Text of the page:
Elliott Bay Seawall Replacement and Habitat Restoration
The Elliott Bay Seawall, located in Seattle, Washington, has faced substantial deterioration and was in danger of catastrophic failure during historical earthquakes. The shoreline of Elliott Bay is also an important link for salmon migrating from the Duwamish River to the greater Puget Sound and onto the Pacific Ocean. However, the urbanized shoreline with numerous large piers had completely modified the shoreline from its natural condition, disrupting salmonid migration. The Endangered Species Act listings of several salmonid species prompted regional efforts towards restoration and enhancement of nearshore environments.
As part of the overall seawall replacement effort, the City of Seattle made a significant commitment to improving habitat along the shoreline. Anchor QEA was a part of a multidisciplinary consulting team working for the Seattle Department of Transportation on the planning, design, and construction of the 7,000-foot-long Elliott Bay Seawall Project along the downtown waterfront for seismic stability improvements.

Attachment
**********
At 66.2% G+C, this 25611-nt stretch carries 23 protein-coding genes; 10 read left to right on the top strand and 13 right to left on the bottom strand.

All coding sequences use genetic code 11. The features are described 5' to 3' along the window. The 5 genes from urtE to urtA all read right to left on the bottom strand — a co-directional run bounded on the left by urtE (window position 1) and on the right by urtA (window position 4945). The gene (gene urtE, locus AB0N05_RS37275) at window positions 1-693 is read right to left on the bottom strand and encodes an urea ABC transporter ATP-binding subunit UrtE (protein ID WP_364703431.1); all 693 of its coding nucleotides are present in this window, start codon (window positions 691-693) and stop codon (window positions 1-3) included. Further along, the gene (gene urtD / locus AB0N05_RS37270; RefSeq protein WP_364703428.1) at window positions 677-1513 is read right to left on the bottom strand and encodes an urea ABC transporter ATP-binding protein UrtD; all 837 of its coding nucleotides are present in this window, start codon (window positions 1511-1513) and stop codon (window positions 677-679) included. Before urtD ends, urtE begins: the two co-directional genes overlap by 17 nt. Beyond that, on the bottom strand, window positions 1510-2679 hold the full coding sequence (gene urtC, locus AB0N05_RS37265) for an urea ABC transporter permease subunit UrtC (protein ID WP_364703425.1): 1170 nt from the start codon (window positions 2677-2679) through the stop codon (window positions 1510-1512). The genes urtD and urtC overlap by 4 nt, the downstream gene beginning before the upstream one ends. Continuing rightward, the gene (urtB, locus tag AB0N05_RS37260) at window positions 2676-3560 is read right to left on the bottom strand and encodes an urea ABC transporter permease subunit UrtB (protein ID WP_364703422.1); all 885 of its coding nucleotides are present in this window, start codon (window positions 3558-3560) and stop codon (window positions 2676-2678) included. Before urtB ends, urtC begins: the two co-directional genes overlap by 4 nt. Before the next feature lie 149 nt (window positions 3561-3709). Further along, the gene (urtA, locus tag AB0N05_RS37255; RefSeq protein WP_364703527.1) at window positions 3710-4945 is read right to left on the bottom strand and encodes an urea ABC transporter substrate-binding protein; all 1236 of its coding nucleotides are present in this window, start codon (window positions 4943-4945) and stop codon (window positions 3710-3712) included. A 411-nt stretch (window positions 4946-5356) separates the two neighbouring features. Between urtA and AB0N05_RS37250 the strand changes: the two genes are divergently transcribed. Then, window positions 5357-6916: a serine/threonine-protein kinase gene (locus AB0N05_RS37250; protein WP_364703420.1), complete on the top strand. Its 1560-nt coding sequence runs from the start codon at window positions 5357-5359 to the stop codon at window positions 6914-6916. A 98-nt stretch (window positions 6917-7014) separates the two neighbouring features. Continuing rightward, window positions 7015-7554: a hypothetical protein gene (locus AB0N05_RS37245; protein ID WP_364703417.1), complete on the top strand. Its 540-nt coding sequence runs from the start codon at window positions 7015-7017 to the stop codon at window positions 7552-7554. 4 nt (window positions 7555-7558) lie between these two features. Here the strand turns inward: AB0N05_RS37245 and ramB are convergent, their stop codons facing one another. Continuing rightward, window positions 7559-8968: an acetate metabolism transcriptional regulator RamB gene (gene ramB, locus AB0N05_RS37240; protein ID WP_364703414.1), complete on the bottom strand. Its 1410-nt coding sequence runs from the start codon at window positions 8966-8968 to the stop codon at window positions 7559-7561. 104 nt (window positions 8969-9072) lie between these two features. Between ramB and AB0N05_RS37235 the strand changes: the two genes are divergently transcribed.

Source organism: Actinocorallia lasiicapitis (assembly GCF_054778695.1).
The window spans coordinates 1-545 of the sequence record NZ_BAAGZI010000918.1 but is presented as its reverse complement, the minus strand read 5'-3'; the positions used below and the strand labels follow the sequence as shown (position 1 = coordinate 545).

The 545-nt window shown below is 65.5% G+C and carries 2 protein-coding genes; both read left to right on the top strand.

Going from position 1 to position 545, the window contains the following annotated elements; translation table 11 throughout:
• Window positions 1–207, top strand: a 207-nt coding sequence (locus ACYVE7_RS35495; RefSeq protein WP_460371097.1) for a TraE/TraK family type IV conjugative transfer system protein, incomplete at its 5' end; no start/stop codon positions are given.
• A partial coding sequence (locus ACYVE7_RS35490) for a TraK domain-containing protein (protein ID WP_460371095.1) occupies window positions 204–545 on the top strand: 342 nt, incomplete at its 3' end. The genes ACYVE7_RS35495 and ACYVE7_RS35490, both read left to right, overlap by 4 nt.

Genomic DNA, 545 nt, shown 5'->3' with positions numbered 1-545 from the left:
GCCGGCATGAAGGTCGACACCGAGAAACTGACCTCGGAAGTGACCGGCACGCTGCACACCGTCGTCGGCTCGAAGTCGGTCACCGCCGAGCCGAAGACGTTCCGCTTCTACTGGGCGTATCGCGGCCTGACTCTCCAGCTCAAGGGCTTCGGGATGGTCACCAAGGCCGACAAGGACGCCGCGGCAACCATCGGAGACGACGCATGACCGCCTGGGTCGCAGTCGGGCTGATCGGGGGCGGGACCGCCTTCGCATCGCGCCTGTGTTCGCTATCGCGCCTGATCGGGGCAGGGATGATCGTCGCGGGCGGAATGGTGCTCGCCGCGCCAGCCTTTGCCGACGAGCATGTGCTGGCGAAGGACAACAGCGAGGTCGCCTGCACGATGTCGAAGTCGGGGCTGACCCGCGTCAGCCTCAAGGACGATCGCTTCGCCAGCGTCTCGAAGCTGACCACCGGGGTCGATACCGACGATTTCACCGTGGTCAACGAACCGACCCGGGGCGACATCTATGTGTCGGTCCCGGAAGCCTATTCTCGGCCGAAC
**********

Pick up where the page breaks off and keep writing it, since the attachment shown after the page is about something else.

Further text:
Creating Habitat Enhancement in a Highly Urbanized Setting
The project included an intertidal habitat corridor with increased lighting from glass blocks (a “fish highway”), which provides a safer route for migrating fish following the shoreline. Additionally, the Habitat Intertidal Zone is a “pocket beach” designed to mimic naturally occurring sand and gravel beaches that formerly existed in Elliott Bay, providing more habitat diversity for juvenile fish and other marine life.
Anchor QEA continues to partner with the University of Washington in the successful restoration and monitoring of Seattle’s downtown shoreline, transforming it into a thriving ecosystem. This ongoing monitoring is showing that salmon are following the migratory corridor and feeding along the shoreline, in addition to exhibiting improved Elliott Bay ecosystem functions and processes.
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